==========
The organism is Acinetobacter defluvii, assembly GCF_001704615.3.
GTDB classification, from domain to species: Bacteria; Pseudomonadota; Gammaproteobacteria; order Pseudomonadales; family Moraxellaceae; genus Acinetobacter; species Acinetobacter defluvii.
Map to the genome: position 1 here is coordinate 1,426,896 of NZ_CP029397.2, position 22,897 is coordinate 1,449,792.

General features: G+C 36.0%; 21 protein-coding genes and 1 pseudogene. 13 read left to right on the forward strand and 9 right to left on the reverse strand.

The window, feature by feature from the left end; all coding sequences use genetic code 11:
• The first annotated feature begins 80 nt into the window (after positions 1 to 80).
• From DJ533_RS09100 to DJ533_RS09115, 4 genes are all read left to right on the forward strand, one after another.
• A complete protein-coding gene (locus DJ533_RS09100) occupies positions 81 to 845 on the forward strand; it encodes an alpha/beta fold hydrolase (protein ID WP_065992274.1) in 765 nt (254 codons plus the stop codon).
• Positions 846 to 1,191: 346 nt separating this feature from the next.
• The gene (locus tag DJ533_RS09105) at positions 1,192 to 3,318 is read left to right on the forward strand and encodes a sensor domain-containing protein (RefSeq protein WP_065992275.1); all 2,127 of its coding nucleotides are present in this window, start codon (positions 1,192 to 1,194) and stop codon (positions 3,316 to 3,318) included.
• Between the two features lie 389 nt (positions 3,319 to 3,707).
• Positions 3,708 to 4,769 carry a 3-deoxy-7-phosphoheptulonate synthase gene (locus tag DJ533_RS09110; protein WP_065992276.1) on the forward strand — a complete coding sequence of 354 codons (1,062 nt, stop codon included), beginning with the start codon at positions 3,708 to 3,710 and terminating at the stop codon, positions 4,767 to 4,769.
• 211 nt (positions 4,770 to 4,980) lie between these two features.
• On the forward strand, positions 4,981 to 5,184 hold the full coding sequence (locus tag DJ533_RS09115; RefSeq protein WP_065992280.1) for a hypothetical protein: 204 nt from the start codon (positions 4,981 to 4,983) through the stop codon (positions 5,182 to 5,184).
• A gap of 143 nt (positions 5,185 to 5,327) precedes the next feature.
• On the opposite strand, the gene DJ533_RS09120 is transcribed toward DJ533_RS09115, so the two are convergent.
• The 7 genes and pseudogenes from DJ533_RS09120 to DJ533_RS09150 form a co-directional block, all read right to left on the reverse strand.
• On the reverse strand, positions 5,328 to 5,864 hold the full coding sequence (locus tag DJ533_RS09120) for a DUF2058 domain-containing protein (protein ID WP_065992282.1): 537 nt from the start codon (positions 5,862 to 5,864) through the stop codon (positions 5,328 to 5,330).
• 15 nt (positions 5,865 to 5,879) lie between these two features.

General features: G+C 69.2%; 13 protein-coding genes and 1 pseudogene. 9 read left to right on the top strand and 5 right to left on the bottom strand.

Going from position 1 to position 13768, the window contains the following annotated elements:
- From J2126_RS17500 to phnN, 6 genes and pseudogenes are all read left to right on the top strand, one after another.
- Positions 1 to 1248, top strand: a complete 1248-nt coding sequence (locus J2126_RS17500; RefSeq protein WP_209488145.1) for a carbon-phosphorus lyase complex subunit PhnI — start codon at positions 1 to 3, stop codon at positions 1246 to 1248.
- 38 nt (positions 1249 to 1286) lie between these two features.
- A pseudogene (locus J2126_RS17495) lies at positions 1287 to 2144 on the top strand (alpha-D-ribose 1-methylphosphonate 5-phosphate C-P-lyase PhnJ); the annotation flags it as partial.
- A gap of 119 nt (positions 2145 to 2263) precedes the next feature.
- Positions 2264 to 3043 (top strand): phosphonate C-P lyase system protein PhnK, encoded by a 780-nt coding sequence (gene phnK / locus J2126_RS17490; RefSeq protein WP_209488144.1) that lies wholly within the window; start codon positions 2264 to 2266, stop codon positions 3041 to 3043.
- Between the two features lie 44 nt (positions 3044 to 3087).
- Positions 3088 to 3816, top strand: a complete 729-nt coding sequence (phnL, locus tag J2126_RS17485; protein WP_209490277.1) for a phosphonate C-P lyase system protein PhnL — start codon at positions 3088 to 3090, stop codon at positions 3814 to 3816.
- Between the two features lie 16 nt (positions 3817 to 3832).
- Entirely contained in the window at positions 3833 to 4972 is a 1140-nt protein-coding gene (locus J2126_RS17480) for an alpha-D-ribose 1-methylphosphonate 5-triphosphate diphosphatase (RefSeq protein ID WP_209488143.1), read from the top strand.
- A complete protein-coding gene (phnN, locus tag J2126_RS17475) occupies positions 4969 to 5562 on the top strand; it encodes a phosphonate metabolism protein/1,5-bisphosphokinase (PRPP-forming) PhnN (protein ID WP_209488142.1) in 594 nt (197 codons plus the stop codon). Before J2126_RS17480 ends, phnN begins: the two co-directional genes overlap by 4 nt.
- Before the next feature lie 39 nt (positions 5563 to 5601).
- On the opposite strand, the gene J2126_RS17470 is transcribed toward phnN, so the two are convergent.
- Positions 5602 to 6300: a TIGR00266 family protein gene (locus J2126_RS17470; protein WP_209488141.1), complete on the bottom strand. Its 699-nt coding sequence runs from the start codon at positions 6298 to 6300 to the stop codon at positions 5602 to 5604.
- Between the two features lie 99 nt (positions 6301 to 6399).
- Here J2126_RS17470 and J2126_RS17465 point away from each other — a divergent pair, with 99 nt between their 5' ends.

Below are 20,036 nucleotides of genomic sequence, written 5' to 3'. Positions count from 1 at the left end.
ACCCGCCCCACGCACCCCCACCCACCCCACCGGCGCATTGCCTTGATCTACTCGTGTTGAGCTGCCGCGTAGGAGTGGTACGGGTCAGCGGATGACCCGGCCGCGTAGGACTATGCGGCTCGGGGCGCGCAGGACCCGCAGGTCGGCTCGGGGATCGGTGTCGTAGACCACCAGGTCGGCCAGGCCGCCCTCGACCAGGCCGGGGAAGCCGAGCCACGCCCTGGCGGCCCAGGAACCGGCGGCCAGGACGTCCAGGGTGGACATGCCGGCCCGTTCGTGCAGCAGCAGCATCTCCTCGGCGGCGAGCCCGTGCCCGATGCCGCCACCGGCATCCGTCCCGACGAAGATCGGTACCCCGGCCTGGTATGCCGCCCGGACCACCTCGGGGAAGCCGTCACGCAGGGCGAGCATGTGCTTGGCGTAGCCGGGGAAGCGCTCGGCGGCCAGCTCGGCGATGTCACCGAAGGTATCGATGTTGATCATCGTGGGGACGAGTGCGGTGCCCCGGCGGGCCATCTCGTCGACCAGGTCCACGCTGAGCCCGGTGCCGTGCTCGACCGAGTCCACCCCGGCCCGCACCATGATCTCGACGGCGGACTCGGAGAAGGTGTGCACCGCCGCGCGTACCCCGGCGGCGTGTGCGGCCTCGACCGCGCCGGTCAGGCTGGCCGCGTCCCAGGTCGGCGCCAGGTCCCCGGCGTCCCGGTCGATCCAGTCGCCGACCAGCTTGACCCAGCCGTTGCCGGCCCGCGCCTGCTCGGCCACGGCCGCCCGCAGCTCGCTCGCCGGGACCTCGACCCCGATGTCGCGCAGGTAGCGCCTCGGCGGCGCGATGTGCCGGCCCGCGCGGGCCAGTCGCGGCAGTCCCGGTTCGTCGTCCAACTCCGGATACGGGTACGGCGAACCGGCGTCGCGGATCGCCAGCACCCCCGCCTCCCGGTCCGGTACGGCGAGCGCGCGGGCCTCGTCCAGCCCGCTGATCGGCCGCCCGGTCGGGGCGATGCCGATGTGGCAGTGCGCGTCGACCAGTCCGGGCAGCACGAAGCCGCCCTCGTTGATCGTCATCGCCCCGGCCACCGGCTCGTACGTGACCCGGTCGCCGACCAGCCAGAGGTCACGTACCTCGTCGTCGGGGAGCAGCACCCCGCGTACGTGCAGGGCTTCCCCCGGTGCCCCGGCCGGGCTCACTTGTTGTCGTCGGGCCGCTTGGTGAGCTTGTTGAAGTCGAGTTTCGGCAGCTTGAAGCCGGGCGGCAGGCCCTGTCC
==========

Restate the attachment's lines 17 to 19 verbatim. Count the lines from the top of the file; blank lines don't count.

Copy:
• The 7 genes and pseudogenes from DJ533_RS09120 to DJ533_RS09150 form a co-directional block, all read right to left on the reverse strand.
• On the reverse strand, positions 5,328 to 5,864 hold the full coding sequence (locus tag DJ533_RS09120) for a DUF2058 domain-containing protein (protein ID WP_065992282.1): 537 nt from the start codon (positions 5,862 to 5,864) through the stop codon (positions 5,328 to 5,330).
• 15 nt (positions 5,865 to 5,879) lie between these two features.